Mostly. All things considered, and as a stage IV (terminal) lung cancer patient, it’s impossible – for me, to not consider all things.
What I’m considering in this column is how – and why – I typically respond to well-meaning inquiries regarding my health. Generally speaking, I’m not going to give any in-depth answers to most people who ask. I am happy to provide a relatively curt, but courteous answer. I’m not inclined (nor do I feel the need) to give any unsuspecting – or even a suspecting and sincere questioner, both barrels: diagnosis, prognosis, appointments, scan results, treatment protocol, etc. It’s “T.M.I.” It’s not that I’m uncomfortable or even unwilling – or unable to respond in this kind of detail, it’s more that I’m unenthusiastic. I’d really rather, unless compelled by a particularly persistent person, to not bother/bore anybody with chapter and verse about how I got to where I am. It’s not exactly that I don’t feel it’s anybody’s business (obviously I do, given the content of my weekly column), it’s more that I’m selfish, sort of. My delusion is, the less I talk about having cancer, the less serious my circumstances are. It’s a reworked version of George Costanza’s advice to Jerry Seinfeld on how to beat a lie-detector test: “It’s not a lie, if you believe it.” If I don’t blather on about it (having cancer), it’s not that serious. Alternatively, the more I talk about it, the more believable it becomes and the more inevitable are the consequences. If I don’t give it life (by talking about it), perhaps it dies and I don’t.
Don’t get me wrong, I will talk about having cancer (I certainly write about it enough), but it doesn’t really bring me the kind of joy that most opportunities to talk about oneself generally do. Oh sure, I have a pretty good story to tell; having outlived my original prognosis by years, but perhaps the less said, the better. Sometimes I feel as if I’m flying under the radar and the fact that I was diagnosed with incurable, stage IV lung cancer in February, 2009 has slipped through the cracks somehow and been forgotten. To that end, as much as possible – in public, I try not to dwell on having cancer. I have it. Next. If I don’t publicize it, maybe I don’t hasten its apparently delayed effect.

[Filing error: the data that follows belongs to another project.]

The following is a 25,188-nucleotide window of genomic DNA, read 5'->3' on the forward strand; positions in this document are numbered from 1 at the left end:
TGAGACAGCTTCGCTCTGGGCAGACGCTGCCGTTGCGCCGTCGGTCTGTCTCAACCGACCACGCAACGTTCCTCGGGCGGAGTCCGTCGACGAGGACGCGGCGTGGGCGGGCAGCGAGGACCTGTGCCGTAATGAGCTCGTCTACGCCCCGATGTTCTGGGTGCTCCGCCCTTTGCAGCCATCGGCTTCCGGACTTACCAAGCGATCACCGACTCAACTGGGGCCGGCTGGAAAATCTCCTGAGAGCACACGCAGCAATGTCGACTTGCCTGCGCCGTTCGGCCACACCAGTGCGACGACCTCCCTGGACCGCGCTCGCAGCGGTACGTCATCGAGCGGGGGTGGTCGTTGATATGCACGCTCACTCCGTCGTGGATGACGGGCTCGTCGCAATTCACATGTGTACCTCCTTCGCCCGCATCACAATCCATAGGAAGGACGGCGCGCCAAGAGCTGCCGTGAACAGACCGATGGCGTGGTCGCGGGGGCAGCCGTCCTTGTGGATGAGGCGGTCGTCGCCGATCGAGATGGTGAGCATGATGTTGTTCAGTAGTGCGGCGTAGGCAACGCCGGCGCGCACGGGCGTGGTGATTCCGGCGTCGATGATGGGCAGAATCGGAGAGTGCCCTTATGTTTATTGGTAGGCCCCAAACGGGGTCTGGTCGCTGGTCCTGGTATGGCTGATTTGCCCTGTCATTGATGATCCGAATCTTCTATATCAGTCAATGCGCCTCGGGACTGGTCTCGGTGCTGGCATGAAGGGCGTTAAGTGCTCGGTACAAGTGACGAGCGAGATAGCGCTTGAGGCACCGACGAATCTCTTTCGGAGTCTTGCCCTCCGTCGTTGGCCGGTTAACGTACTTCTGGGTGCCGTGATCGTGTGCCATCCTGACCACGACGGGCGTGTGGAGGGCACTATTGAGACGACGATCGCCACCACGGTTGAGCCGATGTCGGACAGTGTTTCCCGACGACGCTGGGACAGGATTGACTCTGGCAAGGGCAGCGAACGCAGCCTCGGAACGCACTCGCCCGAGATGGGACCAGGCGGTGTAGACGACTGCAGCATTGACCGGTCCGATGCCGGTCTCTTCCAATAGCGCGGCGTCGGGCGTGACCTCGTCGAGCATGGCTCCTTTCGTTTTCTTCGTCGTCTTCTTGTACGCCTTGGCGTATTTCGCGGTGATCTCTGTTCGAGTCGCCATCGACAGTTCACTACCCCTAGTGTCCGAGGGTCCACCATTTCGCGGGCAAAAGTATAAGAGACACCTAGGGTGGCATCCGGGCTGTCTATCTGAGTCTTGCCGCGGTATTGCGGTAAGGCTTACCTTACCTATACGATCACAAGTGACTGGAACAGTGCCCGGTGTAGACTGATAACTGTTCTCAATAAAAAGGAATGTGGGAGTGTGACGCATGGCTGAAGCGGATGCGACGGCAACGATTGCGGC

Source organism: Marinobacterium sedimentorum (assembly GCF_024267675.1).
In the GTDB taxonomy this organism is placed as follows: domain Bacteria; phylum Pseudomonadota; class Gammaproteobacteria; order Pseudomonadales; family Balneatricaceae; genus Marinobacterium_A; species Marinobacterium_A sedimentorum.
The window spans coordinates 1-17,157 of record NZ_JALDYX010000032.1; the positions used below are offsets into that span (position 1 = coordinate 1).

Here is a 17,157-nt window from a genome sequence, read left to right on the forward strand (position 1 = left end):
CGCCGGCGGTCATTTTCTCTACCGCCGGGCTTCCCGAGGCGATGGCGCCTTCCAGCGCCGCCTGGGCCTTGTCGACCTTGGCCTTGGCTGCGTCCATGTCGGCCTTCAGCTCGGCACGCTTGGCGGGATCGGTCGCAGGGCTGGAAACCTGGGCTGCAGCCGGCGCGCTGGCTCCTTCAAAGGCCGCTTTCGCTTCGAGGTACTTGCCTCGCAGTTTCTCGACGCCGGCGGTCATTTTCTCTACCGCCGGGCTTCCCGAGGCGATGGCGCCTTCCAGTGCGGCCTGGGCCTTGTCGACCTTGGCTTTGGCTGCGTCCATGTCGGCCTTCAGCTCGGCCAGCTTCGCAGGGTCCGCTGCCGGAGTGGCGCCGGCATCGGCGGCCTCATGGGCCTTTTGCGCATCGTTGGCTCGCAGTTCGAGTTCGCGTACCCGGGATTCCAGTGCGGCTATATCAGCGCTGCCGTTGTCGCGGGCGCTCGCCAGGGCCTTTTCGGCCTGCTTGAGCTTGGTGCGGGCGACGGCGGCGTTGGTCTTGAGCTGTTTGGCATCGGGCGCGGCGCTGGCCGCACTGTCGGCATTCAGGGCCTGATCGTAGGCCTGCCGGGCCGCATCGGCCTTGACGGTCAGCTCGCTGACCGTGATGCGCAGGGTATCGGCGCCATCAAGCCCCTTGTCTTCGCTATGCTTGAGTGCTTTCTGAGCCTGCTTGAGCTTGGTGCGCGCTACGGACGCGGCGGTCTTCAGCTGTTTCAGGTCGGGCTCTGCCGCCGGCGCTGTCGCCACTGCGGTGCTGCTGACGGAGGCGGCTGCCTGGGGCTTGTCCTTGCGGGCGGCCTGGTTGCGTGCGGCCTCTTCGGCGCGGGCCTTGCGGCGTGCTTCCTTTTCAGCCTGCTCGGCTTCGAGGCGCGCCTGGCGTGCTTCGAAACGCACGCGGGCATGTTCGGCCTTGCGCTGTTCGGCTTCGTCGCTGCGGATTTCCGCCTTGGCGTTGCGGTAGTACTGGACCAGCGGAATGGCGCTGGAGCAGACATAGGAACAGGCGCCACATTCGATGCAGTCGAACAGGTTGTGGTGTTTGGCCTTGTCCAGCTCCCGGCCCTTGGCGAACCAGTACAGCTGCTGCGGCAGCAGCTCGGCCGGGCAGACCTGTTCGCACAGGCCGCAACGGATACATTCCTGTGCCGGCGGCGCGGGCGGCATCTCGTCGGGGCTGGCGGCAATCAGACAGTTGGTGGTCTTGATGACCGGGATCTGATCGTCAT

There’s so much that goes on, psychologically – in my head, when it comes to having cancer. Accepting it is one thing – which I’ve done, but being victimized by it is quite another and something I will not allow. Of course I have some physical issues that prevent me living a “normal” life, but I view them more as opportunities to make the best of a bad situation rather than making the worst of it. Where’s the future in that? There isn’t, at least in my strategic plan. And though I joke about pretending and being in denial about having cancer; the truth is, I’m quite comfortable with my circumstances – and my attitude. I really am “fine” with all of it.
Sometimes, most times in fact, I’d simply rather not talk about it. I’d rather talk about something else, anything else. It’s actually therapeutic to do so. Thanks for asking though, but not for the reason you might think. Oddly enough, though it’s a question I realize will be asked, as often as not, it provides me an opportunity to give an answer that you might not expect: it’s not always about me, and it shouldn’t be, in spite of my circumstances. Life goes on – for all of us, and that’s what interests me.
Kenny Lourie is an Advertising Representative for The Potomac Almanac & The Connection Newspapers